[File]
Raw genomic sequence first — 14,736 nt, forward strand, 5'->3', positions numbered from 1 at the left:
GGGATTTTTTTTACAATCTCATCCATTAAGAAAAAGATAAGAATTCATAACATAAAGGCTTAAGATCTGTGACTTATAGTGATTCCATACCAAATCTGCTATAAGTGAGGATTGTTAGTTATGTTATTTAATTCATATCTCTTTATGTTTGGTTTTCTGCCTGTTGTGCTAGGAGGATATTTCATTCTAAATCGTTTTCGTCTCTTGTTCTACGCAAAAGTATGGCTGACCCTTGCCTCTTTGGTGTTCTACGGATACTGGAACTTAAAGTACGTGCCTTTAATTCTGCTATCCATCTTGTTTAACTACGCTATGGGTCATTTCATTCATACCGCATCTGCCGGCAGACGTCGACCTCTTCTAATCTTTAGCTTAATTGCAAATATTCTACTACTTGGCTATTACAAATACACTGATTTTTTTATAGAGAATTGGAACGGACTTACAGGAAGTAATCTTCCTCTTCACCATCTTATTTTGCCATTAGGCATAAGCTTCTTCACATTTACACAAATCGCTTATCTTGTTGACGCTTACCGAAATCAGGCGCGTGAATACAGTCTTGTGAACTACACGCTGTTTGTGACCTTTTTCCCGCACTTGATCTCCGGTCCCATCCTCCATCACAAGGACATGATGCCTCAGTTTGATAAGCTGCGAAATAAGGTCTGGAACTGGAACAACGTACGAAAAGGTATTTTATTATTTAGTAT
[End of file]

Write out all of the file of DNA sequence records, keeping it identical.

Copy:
Raw genomic sequence first — 14,736 nt, forward strand, 5'->3', positions numbered from 1 at the left:
GGGATTTTTTTTACAATCTCATCCATTAAGAAAAAGATAAGAATTCATAACATAAAGGCTTAAGATCTGTGACTTATAGTGATTCCATACCAAATCTGCTATAAGTGAGGATTGTTAGTTATGTTATTTAATTCATATCTCTTTATGTTTGGTTTTCTGCCTGTTGTGCTAGGAGGATATTTCATTCTAAATCGTTTTCGTCTCTTGTTCTACGCAAAAGTATGGCTGACCCTTGCCTCTTTGGTGTTCTACGGATACTGGAACTTAAAGTACGTGCCTTTAATTCTGCTATCCATCTTGTTTAACTACGCTATGGGTCATTTCATTCATACCGCATCTGCCGGCAGACGTCGACCTCTTCTAATCTTTAGCTTAATTGCAAATATTCTACTACTTGGCTATTACAAATACACTGATTTTTTTATAGAGAATTGGAACGGACTTACAGGAAGTAATCTTCCTCTTCACCATCTTATTTTGCCATTAGGCATAAGCTTCTTCACATTTACACAAATCGCTTATCTTGTTGACGCTTACCGAAATCAGGCGCGTGAATACAGTCTTGTGAACTACACGCTGTTTGTGACCTTTTTCCCGCACTTGATCTCCGGTCCCATCCTCCATCACAAGGACATGATGCCTCAGTTTGATAAGCTGCGAAATAAGGTCTGGAACTGGAACAACGTACGAAAAGGTATTTTATTATTTAGTAT